Rachel Poole and Sarah Kemp run through the latest paid search news and advice, including Google’s ban on pay-day loan ads, improvements to the mobile shopping experience, and a sneak peek at the new AdWords interface.
Google has introduced a ban on ads for pay-day loan companies which will have a significant impact on their marketing efforts.
The change is designed to protect our users from deceptive or harmful financial products and will not affect companies offering loans such as Mortgages, Car Loans, Student Loans, Commercial loans, Revolving Lines of Credit (e.g. Credit Cards)
According to Google, websites that promote pay-day loan offers will be restricted from advertising with AdWords. Along with these new guidelines, Google will be restricting advertisers who offer loans with pay-back periods shorter than 60 days and curbing advertisers promoting personal loans with APRs over 36%.
Bing will no longer allow ads from third party technical support services due to an increase in scams. Microsoft has been experiencing ‘serious quality issues’ and is updating their ad policy to disallow all ads from third-party tech support providers.
Earlier in the month Bing reported that it had blocked more than 15 million ads and 25,000 sites for third party tech support scams. The third party ads are often written to mimic real tech companies, aiming to get consumers to call for support. The typical scam involves a representative claiming to be a tech company and convinces the caller that their computer is infected with malware, scaring them into paying to fix a non-existent problem.
The new Bing policy states:
Advertisers may not promote online technical support to consumers for products or services that the advertisers do not directly own. Advertisers must not claim to provide a service that can only be provided by the actual owner of the products or service advertised.
Google has not banned ads for this issue yet.
People often see ads across many different devices before they make a purchase, sign up or book an appointment. For this reason, last click attribution data does not always give you the best picture of the user journey. That’s why AdWords has introduced the integration of attribution models into conversions data and bidding, giving advertisers a better picture of how users are interacting with ads.
In 2014, Google released the attribution modelling tool in AdWords to share insights about users’ interaction with ads.
With this latest update, advertisers will now have the ability to access the new data driven attribution model in its beta version (also available in Analytics 360, Attribution 360 and DoubleClick). This will make it much easier to identify where your current non-converting paths lie, and also provide an easier way of discovering the correct source of each interaction.
Take a look at Google AdWords’ guide on Beyond Last-Click Attribution for more information on how best to use the updated tool.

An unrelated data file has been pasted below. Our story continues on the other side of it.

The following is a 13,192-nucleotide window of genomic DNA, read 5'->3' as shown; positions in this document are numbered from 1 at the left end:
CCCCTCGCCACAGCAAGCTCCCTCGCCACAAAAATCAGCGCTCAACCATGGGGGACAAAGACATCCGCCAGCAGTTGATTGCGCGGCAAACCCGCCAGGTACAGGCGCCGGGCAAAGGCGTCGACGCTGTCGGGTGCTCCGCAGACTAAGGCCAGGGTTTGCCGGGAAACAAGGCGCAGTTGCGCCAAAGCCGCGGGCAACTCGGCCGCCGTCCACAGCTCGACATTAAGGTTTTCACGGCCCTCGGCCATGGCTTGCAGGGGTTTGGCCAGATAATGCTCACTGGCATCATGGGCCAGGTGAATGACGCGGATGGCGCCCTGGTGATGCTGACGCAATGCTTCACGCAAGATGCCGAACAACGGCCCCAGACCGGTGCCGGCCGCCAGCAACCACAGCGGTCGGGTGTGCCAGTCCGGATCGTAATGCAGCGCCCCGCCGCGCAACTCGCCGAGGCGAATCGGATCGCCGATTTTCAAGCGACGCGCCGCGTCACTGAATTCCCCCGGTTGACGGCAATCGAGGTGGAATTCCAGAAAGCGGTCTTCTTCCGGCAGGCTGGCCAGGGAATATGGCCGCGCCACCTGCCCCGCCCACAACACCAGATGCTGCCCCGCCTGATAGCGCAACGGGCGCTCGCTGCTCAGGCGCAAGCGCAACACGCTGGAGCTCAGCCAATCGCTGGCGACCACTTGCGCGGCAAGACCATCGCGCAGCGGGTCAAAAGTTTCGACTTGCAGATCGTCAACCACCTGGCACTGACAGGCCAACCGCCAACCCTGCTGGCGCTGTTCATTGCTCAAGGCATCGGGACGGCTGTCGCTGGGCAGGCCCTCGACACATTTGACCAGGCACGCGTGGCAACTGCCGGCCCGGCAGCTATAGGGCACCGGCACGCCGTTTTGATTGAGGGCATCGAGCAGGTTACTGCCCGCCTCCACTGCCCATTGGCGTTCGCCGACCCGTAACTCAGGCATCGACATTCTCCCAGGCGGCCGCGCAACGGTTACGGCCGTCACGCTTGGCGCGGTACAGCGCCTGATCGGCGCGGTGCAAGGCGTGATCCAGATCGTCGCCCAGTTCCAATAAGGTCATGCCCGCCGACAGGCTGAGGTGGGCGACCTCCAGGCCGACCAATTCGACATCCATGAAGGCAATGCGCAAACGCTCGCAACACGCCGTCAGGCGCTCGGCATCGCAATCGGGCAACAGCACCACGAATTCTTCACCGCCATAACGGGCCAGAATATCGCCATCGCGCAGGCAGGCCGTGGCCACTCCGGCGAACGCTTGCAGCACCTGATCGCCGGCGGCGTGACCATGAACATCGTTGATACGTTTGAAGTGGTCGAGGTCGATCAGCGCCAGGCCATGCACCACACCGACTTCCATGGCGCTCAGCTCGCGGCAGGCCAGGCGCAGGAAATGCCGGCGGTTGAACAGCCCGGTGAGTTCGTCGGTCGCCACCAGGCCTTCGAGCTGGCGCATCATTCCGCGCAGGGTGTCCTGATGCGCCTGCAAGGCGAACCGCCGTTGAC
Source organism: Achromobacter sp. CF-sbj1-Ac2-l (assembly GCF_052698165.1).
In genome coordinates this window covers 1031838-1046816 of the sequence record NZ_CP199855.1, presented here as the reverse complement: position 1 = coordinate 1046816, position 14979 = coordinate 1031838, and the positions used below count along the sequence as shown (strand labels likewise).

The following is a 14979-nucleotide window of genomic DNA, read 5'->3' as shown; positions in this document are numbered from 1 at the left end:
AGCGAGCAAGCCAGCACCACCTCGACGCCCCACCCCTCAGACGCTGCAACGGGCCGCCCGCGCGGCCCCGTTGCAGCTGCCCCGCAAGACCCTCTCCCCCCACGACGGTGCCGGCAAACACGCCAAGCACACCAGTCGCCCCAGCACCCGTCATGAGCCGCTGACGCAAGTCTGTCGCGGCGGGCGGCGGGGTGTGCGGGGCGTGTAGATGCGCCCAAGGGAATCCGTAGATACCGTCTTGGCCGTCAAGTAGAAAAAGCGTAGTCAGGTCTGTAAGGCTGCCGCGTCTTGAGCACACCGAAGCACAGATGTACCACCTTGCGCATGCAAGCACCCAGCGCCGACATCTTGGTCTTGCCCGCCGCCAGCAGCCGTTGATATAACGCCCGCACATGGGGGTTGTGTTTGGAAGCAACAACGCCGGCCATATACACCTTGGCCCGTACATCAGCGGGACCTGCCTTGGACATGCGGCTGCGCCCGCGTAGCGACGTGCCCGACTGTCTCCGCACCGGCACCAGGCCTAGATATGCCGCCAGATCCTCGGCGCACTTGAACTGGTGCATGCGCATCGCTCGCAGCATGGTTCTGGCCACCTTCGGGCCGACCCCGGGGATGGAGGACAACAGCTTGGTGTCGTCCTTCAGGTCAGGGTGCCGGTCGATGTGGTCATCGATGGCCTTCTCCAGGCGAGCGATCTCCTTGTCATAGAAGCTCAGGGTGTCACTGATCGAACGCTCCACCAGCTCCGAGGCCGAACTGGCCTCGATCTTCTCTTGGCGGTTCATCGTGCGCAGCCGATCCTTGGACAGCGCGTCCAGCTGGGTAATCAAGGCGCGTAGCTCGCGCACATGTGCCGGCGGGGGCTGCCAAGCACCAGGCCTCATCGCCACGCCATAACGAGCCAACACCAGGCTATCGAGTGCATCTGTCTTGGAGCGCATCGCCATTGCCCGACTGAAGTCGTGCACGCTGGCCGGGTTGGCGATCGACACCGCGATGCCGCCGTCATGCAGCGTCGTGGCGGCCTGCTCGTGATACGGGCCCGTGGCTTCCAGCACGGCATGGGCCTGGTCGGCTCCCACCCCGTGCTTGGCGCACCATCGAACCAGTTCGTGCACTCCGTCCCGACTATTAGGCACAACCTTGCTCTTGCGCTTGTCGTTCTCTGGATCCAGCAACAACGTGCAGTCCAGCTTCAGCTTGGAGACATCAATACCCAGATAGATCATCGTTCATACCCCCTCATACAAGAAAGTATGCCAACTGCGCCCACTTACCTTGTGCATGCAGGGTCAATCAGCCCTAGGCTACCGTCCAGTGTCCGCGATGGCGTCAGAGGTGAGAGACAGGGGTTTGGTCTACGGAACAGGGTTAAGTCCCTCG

With the use of mobile for e-commerce purposes increasing dramatically, Google is taking more and more steps to make shopping on mobile as easy as possible. Here’s how Google is making the lives of mobile shoppers easier:
Local Inventory Ads
Within this tool, you can now show customers that you offer online pick up in store, by adding a link to the Google-hosted product page. Making it clear to users that they can order and pick up at a time convenient to them will ensure a more self-assured local ad strategy and better response from customers.
Shopping in Image Search
PLAs have now been introduced to image search, making it simple to access products that users are specifically searching for. By connecting image search with Google shopping, it has become even easier for users to identify where they can buy products they’ve found online.
A clean and simple way of getting all your goods delivered to you in one straightforward platform. Google Express is now seeing its mobile app usage account for over half of all orders, and as a result, has now launched an overnight delivery service.
Purchases on Google
This feature allows people to buy products on mobile via retailer-branded pages that are hosted by Google. They offer brands a clean platform for advertising, and users a simply way to purchase.
Google conducted a live demo on 24 May to unveil its newly redesigned AdWords Interface. Improvements are being made to the interface in line with mobile usage increases and advertisers who are increasing their marketing efforts on mobile. Paul Feng, leader of the AdWords Interface redesign, says that it will take up to 18 months to be fully completed. Here’s a sneak peek at the new design:
Read our previous PPC News Roundup: Facebook Releases Lead Ads
If you need support refining your mobile advertising strategy, contact our team of PPC management experts for more advice.